India were apparently fighting a lost battle when the skies opened up during the fourth ODI at St George’s Park here on Friday. Chasing a stiff target of 266 on a sluggish track, India had lost six wickets for 137 runs and needed another 129 runs when rain stopped the play.
According to the Duckworth Lewis system, India would lose the game by 50 runs if the match had to be called off at this stage. In case of resumption, India’s hopes rest on Virat Kohli, who had waged a lone battle with an unbeaten 83.
The Delhi batsman played a superb knock even as the other batsmen fell around him without making any significant contributions. He looked in prime touch right from the start and played some spectacular drives, flicks off his pads, and awesome straight sixes off spinners.
Earlier, South Africa did well to recover from a mini collapse in the middle to eventually reach a fighting total of 265 for seven. The hosts were going great guns at 111 for two with Hashim Amla dictating terms to the India bowlers. The South African opener became the fastest to reach the 2000-run mark in ODIs on Friday, something surprising given that Amla, not too long ago, wasn’t considered good enough for this format. The critics felt he couldn’t find gaps regularly enough, didn’t have enough strokes to score at a brisk pace, and, most importantly, lacked the intent required to succeed in ODIs.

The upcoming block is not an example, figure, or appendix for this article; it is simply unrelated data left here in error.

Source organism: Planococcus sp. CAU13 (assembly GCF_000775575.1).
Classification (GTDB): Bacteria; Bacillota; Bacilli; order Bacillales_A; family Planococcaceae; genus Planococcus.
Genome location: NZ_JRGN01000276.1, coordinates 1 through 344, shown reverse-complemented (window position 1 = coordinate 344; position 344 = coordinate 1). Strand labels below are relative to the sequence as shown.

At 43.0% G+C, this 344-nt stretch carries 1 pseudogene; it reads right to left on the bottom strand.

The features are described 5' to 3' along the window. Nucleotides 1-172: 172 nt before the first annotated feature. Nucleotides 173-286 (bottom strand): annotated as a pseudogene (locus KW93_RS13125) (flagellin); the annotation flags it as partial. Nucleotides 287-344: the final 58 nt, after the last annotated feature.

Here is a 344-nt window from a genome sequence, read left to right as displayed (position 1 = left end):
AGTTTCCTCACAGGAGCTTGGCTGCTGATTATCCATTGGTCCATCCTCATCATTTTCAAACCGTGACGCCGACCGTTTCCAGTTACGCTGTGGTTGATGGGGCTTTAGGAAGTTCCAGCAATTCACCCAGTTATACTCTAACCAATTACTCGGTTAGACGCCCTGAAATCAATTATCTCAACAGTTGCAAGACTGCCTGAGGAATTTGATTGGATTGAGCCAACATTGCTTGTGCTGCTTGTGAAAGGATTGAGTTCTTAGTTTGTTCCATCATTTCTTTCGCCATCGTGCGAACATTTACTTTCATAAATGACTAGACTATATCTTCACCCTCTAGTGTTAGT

But he seems to have overcome all his actual and supposed weaknesses, as evident in his fluent half century on Friday. Once he settled down, he didn’t shy away from playing his booming drives that could be dangerous on a slow wicket as this one, and used the pull to good effect when the situation demanded.
Amla’s rhythm wasn’t disrupted even when pacers gave way to spinners. He looked completely in control as he nudged them around with soft hands. A moment of indiscretion that saw him run for a non-existent second, however, cut short what looked a very promising knock. And that moment of madness triggered a collapse and South Africa were soon reduced from an impressive 111 for two to 118 for five. However, JP Duminy hit a typically gritty half-century to put the South African innings back on track.
Dhoni injury scare
India skipper MS Dhoni, who hurt his knee on Thursday, turned out for the match and kept wickets even though Parthiv Patel, the other wicket-keeper played the game. In the middle of the match, Dhoni took off his pads and Parthiv kept the wickets thereafter. Prior to that, India physiotherapist Paul Close had also dashed at once to the middle to check on his knee.
Wasn’t the India skipper fully fit? In case he wasn’t, wasn’t he taking a risk with the World Cup not too far away? This match, too, was important, but what if the injury was aggravated?